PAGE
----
“The West is a series of institutions and values. The West is not a geographical place. Russia is European, but not Western. Japan is Western, but not European. “Western” means rule of law, democracy, private property, open markets, respect for the individual, diversity, pluralism of opinion, and all the other freedoms that we enjoy, which we sometimes take for granted.” (2)
Stephen Kotkin, Historian
Another guiding principle: we invest in companies that possess sustainable competitive advantages (moats), pricing power and utilize minimal financial leverage. The combination of these attributes position these companies to successfully adapt to inflation, rising interest rates and other adversities that inevitably arise from time to time.
Common sense principles like staying out of bad neighbourhoods and investing in quality companies guide our decision making at GreensKeeper. We think of these principles as tributaries that feed into Investing’s Golden Rule.
Buffett once said that value investing is simple, but not easy. He was right. Fighting our temperament and mood swings between fear and greed is a serious investor’s biggest challenge. Fortunately, GreensKeeper has remained disciplined in its approach and applied these principles since day one. Buy quality companies when they are on sale. Avoid leverage, folly and big mistakes that set you back. It is simple, but not easy.
The biggest contributor to the portfolio in Q1 was none other than Berkshire Hathaway (BRK.A/B) +18.0%. With its fortress-like balance sheet ($130 billion of excess cash that grows at $2+ billion a month), Berkshire is a compounder whose intrinsic value increases over time and provides ballast to our portfolio. Over the decades, Warren has been the subject of attacks from critics who label him ‘out of touch’ whenever the stock has lagged temporary price surges in gold, cryptocurrency, etc. This criticism has been useful as it has presented us with the opportunity to purchase the stock cheaply when out of favour. We know that Warren tends to have the last laugh.
(2) Remnick, David, interview of Kotkin, Stephen: “The Weakness of the Despot: An expert on Stalin discusses Putin, Russia, and the West.”, The New Yorker, March 11, 2022.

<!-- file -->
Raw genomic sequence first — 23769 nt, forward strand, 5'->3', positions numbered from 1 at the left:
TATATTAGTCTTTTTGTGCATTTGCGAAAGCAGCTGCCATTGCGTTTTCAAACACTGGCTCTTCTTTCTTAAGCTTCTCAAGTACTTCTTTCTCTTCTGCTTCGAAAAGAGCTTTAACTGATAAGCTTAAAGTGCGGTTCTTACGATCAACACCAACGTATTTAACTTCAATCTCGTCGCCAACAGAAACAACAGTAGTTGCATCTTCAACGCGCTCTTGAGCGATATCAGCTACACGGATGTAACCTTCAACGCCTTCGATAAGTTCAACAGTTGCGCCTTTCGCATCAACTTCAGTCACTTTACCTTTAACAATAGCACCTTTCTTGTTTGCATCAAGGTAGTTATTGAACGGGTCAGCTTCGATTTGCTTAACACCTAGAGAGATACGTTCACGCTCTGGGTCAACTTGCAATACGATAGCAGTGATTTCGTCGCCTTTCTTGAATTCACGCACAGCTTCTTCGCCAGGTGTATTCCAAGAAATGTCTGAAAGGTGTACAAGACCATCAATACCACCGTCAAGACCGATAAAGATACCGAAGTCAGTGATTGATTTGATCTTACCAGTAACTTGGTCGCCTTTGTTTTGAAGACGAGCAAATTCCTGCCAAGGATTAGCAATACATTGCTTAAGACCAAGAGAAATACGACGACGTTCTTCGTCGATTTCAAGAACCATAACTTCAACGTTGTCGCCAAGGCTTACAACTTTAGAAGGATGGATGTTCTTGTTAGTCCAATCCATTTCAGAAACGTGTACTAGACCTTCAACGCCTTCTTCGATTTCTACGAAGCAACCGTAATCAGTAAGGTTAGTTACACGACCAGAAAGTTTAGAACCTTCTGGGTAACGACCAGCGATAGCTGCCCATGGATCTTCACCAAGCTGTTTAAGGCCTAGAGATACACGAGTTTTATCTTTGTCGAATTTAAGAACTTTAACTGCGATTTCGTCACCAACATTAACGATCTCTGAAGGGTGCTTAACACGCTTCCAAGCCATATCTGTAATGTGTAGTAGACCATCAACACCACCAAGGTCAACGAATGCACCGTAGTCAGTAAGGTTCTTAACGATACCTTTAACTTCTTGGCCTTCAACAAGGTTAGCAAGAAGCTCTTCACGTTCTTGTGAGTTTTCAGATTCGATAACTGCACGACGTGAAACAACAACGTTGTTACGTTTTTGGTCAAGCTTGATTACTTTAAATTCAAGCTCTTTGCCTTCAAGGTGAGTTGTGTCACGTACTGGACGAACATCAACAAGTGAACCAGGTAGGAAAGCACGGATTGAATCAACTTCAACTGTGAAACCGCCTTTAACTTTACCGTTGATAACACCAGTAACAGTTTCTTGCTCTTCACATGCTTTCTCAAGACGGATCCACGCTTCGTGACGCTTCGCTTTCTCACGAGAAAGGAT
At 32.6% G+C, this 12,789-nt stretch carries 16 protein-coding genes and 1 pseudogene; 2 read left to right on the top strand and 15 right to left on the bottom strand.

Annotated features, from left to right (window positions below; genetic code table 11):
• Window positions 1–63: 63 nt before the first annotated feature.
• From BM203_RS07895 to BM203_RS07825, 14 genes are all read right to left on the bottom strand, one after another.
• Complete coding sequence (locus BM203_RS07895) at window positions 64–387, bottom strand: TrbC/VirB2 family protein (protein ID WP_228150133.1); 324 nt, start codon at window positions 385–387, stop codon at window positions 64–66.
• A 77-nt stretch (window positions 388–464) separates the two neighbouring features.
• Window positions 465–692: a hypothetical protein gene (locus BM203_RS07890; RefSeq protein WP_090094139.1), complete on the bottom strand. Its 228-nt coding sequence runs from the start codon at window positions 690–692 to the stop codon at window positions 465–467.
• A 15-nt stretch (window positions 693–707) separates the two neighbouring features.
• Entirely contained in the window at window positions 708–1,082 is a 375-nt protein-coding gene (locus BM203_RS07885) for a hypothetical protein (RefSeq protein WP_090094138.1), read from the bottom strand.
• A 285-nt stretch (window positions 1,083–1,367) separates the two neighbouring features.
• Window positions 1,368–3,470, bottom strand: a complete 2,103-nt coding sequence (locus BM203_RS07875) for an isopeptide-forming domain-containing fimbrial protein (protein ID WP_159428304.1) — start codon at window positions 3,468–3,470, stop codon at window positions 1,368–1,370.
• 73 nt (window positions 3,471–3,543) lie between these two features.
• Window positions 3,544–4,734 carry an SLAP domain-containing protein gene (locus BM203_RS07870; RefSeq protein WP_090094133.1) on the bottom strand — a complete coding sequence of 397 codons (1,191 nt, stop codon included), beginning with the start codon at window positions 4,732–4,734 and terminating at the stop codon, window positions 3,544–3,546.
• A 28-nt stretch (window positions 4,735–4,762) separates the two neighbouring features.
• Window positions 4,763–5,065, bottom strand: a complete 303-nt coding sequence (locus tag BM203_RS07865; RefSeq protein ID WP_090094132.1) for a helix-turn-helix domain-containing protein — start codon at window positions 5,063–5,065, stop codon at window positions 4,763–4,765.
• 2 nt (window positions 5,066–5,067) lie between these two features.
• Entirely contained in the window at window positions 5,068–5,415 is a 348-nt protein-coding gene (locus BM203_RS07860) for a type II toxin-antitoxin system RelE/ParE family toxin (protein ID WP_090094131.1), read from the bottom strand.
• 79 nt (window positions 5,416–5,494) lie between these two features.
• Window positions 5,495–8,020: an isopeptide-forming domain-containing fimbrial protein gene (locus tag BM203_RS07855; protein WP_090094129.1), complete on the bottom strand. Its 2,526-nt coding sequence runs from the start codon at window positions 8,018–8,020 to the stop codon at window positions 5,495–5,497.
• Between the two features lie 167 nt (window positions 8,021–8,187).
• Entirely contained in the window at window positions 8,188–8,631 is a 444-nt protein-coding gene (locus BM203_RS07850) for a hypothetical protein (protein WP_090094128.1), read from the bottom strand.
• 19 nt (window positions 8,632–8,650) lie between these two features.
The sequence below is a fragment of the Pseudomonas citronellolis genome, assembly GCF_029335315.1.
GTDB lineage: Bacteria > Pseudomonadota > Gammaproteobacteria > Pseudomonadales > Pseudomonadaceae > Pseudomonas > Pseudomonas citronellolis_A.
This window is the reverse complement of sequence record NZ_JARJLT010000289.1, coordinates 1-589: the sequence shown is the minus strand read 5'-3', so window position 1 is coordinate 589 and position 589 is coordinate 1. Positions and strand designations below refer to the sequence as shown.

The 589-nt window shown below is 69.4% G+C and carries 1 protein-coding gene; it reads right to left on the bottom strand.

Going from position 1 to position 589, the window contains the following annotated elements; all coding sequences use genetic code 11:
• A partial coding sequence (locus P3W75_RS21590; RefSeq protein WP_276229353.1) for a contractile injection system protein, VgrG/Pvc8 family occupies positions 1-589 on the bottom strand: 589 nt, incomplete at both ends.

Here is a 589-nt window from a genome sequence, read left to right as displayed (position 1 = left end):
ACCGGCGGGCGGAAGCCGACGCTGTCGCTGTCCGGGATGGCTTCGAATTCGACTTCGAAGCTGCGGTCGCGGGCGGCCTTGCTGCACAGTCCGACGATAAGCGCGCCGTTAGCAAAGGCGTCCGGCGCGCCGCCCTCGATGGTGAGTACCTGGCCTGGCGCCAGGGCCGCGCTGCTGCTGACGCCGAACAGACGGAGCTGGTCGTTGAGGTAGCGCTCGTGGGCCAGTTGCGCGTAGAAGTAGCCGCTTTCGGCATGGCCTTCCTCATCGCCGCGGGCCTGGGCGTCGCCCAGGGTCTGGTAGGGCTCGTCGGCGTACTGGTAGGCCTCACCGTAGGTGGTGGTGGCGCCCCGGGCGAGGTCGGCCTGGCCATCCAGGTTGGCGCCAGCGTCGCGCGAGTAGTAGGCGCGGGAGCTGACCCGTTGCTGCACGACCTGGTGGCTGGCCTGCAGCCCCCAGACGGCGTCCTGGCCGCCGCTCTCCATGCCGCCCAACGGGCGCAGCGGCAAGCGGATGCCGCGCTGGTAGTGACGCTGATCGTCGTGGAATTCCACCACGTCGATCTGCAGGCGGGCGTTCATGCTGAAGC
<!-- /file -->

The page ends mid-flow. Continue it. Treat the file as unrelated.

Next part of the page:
TVA Group (TVA.B) +18.4% was the second-largest contributor in Q1. We established our position in this Quebec-based small cap just over a year ago (click here for our original investment thesis). The company has delivered decent results and its highest margin segment (film production and audiovisual services) recently announced expansion plans which we welcomed. As a result, the stock is up over 50% since our purchase. Despite the price appreciation, the company still trades at less than five-times Owner Earnings. Still far too cheap in our opinion. As a small cap, the stock is volatile and largely unknown. There will likely be some up and downs. But we suspect that eventually the market will value the stock more in line with our estimate of its intrinsic value in excess of $6.40 per share.
Biotech Vertex Pharmaceuticals (VRTX) +18.8% was our next-largest contributor for the quarter. Our investment thesis for Vertex was very simple. The company’s life-changing cystic fibrosis (CF) therapy continues to gain regulatory approvals and payer reimbursement around the world. This should drive sales growth for the company to the end of the decade. We figured that the company’s CF franchise and its $7 billion of cash (no debt) alone were worth at least $230 per share. While the company’s drug pipeline looked promising, at our average purchase price of $194 per share, we weren’t counting on it.
Since our purchase, Vertex’s sickle cell disease candidate is showing promise. The company also announced positive—albeit early-stage—Phase 2 clinical trial data for its nonopioid pain candidate. So why was the stock so cheap when we were buying?